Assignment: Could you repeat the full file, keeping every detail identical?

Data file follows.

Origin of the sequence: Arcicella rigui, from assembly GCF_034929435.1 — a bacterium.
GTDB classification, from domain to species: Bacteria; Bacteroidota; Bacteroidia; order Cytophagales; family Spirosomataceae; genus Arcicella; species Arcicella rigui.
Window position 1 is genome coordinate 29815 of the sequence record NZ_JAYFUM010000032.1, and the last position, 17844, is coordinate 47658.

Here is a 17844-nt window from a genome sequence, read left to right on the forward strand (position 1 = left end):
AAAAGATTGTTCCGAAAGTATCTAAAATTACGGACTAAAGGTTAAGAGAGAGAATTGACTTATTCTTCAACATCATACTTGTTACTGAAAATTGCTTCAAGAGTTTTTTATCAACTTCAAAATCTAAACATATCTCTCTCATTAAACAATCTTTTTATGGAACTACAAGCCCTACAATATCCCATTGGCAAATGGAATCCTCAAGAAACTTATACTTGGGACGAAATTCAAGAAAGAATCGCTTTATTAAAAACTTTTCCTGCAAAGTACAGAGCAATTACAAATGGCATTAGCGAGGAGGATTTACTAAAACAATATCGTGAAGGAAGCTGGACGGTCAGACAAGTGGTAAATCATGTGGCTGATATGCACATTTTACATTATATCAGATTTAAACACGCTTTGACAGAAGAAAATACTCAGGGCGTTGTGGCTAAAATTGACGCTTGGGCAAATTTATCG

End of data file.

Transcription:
Origin of the sequence: Arcicella rigui, from assembly GCF_034929435.1 — a bacterium.
GTDB classification, from domain to species: Bacteria; Bacteroidota; Bacteroidia; order Cytophagales; family Spirosomataceae; genus Arcicella; species Arcicella rigui.
Window position 1 is genome coordinate 29815 of the sequence record NZ_JAYFUM010000032.1, and the last position, 17844, is coordinate 47658.

Here is a 17844-nt window from a genome sequence, read left to right on the forward strand (position 1 = left end):
AAAAGATTGTTCCGAAAGTATCTAAAATTACGGACTAAAGGTTAAGAGAGAGAATTGACTTATTCTTCAACATCATACTTGTTACTGAAAATTGCTTCAAGAGTTTTTTATCAACTTCAAAATCTAAACATATCTCTCTCATTAAACAATCTTTTTATGGAACTACAAGCCCTACAATATCCCATTGGCAAATGGAATCCTCAAGAAACTTATACTTGGGACGAAATTCAAGAAAGAATCGCTTTATTAAAAACTTTTCCTGCAAAGTACAGAGCAATTACAAATGGCATTAGCGAGGAGGATTTACTAAAACAATATCGTGAAGGAAGCTGGACGGTCAGACAAGTGGTAAATCATGTGGCTGATATGCACATTTTACATTATATCAGATTTAAACACGCTTTGACAGAAGAAAATACTCAGGGCGTTGTGGCTAAAATTGACGCTTGGGCAAATTTATCG